View Single Post
  #24  
Old 11 October 2018, 07:52 PM
thorny locust's Avatar
thorny locust thorny locust is offline
 
Join Date: 27 April 2007
Location: Upstate NY
Posts: 9,682
Default

Quote:
Originally Posted by GenYus234 View Post
squirrels and other small mammals* are pretty safe and there are no known cases of them giving rabies to humans in the US.

* Except woodchucks.
My vet. said that while mice could theoretically get rabies, they didn't worry much about cats' exposure to wild mice because the mice were so small that if they got bitten by something rabid they would almost certainly die of the bite before rabies had time to develop in them. Maybe squirrels are also small enough to be in that category, though I'm not sure.

Woodchucks are much larger; they're in the size range of a fair sized house cat.

-- Seaboe, I think you have to tell the airline ahead of time if you're bringing a cat. Presumably if somebody else tells the airline that they're deathly allergic to cats, the airline won't put that person and the cat on the same plane in the first place.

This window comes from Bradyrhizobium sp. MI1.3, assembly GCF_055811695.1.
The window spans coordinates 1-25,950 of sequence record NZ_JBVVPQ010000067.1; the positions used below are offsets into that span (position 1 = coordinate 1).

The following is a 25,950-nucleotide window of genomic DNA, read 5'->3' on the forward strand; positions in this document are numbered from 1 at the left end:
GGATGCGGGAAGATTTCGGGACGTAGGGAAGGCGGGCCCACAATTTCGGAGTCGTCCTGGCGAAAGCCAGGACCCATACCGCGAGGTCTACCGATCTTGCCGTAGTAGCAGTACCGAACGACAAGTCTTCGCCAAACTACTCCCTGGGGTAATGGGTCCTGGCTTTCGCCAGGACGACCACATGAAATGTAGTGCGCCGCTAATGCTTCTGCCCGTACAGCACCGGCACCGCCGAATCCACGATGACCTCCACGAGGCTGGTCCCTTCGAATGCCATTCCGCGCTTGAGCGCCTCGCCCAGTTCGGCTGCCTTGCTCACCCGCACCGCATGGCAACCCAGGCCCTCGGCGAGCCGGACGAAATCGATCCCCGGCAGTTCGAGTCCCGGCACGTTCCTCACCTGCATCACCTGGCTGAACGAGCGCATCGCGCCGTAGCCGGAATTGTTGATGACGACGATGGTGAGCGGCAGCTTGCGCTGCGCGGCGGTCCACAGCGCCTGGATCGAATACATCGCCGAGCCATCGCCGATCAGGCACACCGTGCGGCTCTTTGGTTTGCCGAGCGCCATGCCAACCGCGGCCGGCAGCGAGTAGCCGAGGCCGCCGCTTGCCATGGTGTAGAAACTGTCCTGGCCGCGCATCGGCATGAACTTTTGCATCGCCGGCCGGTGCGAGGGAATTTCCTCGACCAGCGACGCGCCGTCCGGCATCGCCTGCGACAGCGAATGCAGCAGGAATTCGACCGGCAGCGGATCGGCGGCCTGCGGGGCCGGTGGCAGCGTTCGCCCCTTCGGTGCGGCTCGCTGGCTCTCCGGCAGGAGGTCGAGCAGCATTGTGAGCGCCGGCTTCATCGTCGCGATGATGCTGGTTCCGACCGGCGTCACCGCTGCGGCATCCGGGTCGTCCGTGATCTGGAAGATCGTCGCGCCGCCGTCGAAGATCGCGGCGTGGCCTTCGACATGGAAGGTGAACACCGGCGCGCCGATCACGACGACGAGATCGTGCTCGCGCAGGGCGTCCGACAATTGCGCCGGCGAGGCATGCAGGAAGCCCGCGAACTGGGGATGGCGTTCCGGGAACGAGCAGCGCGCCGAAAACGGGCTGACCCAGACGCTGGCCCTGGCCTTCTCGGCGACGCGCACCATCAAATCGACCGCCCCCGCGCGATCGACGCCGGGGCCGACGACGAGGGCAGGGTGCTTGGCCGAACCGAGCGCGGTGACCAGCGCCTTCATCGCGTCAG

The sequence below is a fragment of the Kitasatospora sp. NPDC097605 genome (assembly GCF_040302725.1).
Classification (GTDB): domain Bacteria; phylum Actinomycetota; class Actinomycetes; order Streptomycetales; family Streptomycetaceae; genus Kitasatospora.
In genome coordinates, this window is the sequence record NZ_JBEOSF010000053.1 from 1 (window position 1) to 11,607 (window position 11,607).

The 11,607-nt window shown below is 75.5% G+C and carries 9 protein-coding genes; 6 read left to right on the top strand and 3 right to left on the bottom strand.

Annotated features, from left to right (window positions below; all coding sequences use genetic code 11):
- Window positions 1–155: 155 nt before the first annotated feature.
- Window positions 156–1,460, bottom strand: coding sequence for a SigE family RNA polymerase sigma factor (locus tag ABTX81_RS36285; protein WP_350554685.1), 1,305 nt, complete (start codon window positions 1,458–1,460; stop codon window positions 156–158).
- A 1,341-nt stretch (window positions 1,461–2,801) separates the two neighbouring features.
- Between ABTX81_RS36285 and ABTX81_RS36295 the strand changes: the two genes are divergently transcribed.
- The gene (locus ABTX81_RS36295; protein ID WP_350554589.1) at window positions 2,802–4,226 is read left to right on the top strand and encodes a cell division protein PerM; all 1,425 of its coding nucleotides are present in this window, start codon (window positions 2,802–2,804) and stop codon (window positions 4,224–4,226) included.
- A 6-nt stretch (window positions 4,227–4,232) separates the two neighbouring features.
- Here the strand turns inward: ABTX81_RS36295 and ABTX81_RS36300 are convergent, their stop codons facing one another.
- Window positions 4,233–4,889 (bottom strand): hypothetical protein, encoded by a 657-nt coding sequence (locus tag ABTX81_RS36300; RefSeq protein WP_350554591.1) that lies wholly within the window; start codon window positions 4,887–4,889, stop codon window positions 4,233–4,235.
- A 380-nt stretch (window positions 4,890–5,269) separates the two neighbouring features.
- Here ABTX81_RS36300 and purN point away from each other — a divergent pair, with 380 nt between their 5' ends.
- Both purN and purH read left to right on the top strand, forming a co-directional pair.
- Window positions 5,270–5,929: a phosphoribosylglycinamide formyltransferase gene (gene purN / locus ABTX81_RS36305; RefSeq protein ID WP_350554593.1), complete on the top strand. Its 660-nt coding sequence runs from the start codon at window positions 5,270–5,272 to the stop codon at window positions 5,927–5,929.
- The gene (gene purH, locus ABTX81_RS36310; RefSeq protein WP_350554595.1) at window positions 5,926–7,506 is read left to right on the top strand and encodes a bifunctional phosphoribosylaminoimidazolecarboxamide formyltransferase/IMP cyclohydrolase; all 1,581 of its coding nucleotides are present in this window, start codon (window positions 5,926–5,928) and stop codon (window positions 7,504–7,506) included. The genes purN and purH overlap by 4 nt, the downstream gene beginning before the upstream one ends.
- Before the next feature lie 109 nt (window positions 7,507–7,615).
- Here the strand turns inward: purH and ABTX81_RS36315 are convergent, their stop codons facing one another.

If the allergic person didn't tell the airline, I don't see how the airline's going to know.

But I don't fly very often; so it's possible there's something I'm missing here. I do know a person who's allergic to cats and flies quite often -- I asked how he dealt with the fact that there would almost certainly be people on any flight who had cat dander on their clothes (it's effectively impossible for me, for instance, to get out of the house without it, and he's allergic enough that we don't share a hug or even a car) and apparently he does very commonly have some reaction even with no cat on the plane but not so much of one that he can't control it with medication. I didn't ask him about the issue of an actual cat being on the plane.
Reply With Quote